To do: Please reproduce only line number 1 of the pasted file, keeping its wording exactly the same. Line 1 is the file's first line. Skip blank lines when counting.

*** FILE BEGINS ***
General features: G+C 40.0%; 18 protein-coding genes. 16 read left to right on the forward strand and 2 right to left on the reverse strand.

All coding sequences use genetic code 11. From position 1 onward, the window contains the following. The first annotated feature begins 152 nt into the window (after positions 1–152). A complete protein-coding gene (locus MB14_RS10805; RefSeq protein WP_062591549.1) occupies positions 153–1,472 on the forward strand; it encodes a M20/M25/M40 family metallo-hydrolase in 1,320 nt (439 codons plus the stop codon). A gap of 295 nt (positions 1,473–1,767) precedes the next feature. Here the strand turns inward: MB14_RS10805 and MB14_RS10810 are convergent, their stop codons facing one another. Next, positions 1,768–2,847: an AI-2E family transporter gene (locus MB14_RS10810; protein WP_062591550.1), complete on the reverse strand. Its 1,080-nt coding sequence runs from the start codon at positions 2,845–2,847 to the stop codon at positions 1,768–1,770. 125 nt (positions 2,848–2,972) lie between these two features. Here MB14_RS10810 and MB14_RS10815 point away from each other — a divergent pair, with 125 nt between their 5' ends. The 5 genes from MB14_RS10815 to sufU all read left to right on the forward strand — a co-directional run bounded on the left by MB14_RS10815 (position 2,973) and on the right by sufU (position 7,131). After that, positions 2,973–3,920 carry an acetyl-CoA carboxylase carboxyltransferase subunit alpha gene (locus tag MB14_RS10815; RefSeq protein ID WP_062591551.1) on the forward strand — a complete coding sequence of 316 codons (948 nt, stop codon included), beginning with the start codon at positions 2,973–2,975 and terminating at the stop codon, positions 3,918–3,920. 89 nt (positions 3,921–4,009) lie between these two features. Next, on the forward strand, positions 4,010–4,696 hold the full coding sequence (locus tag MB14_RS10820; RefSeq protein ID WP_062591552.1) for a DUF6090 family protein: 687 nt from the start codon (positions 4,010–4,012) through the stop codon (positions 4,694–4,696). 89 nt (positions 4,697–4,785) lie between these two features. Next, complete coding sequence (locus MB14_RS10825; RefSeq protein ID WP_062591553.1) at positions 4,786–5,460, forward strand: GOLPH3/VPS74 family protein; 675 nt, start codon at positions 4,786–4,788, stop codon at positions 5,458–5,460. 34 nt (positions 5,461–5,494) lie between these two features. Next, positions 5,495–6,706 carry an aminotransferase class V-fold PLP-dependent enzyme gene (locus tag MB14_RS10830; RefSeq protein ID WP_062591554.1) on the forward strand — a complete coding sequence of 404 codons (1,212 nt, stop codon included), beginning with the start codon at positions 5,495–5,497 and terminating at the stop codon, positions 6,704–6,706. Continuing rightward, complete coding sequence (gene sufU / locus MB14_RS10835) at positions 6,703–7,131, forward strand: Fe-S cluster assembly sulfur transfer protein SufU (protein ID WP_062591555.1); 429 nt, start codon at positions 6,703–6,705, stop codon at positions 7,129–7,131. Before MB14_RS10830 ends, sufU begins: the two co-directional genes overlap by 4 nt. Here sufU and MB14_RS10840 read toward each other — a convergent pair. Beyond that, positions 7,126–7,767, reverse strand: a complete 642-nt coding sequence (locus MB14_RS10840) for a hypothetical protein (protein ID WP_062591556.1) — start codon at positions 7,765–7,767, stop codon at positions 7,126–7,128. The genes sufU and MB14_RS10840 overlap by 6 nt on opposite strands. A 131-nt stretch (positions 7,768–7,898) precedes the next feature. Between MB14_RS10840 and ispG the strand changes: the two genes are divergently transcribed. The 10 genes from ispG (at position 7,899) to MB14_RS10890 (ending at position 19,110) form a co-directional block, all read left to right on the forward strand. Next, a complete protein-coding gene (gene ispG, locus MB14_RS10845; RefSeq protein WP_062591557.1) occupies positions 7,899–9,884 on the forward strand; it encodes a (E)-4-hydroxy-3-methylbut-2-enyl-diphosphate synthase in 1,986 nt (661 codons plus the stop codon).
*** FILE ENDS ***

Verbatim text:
General features: G+C 40.0%; 18 protein-coding genes. 16 read left to right on the forward strand and 2 right to left on the reverse strand.